Family History Research (for the beginner)

Family History Research (for the beginner)

Prepared by Lorraine Purcell April 2016 (



ALWAYS work backwards from the known (yourself) to the unknown (forebears)
NEVER believe everything on a Birth, Death or Marriage certificate
NEVER completely trust the spelling of surnames, place names etc.
ALWAYS check surname variants when researching
ALWAYS have at least two separate sources of proof for each event
REMEMBER that everything is only speculation until verified
ALWAYS photocopy certificates and important documents and leave the originals in a safe place
IF a document exists, read it!
JOIN at least one Family History group or Historical society
SHARE your information and documentation (copies only) with other researchers



  • Check out “How to” guides on relevant family history websites
  • Obtain a family tree program (eg Brothers Keeper
  • Become familiar with the program
  • Collect as much information as you can before you start (certificates)
  • Obtain some loose-leaf files and document protectors for your files
  • Begin with yourself and work backwards through the generations – do a rough draft to start with
  • Decide which family line to trace
  • Label your photographs
  • Join a Family History Society



  • Info pictureYour marriage certificate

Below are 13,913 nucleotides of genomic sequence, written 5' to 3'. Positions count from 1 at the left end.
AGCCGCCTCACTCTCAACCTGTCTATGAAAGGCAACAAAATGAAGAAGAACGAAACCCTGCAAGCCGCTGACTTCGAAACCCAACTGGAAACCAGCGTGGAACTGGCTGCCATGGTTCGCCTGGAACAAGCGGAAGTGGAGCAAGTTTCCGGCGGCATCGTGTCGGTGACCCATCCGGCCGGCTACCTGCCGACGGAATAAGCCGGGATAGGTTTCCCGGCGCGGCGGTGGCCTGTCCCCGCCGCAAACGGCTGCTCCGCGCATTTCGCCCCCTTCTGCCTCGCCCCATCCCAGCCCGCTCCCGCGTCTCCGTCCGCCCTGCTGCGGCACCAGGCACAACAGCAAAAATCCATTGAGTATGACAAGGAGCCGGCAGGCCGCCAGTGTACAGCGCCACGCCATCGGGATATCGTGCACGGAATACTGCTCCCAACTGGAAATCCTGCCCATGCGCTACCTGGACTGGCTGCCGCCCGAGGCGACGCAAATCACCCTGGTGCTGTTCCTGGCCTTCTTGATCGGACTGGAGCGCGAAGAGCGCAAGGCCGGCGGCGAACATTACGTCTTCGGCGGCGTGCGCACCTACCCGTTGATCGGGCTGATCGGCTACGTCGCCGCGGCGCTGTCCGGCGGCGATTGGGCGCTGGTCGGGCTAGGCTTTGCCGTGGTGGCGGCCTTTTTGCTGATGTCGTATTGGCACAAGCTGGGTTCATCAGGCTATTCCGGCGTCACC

• Your birth certificate
  • Your parents birth or marriage certificate
  • Old birthday cards or books.
  • Start your own birthday book for the current generation.
  • Label photographs. Never use pen. Write details on a label on the back, in pencil
  • Old diaries are a great sources of information
  • Legal documents such as land deeds, wills etc.
  • That shoe box of newspaper clippings and old papers.
  • The family bible
  • Write down any family story as it will be a good source of truth or otherwise later on.
  • Ask relatives for any photos of family or houses where they lived.
  • REMEMBER: Absence of evidence is not evidence of absence



  • Keep your research in separate folders for each family.
  • Plastic envelopes protect certificates and other documents.
  • Whilst researching keep notes in an exercise book as all information is then in one spot.
  • Always write down your source of information and location with date of research.
  • Record your family history research on computer program. (Brothers Keeper – free program



ShipCheck out “How to” guides on relevant family history websites

These include:

Aboriginal Australians family history
Births, Deaths and Marriages
Convicts: Bound for Australia
Convicts: Life in the colony
Passenger records
Shipping records

  • Australian History research website

  • National Archives of Australia

  • State Records Authority of NSW


  • State Records Guides and Indexes


  • Findmypast


  • TROVE help



The Ryerson Index is a free index to death notices appearing in Australian newspapers. The date range covered extends from the Sydney Gazette of 1803 up to newspapers published within the last week or so. The Index also includes many funeral notices, and some probate notices and obituaries.


NATIONAL ARCHIVES OF AUSTRALIA – a rich source for family historians.

  • Many of the records are about individuals
  • Identify how family members had contact with the government, and identify what types of records they might have about them.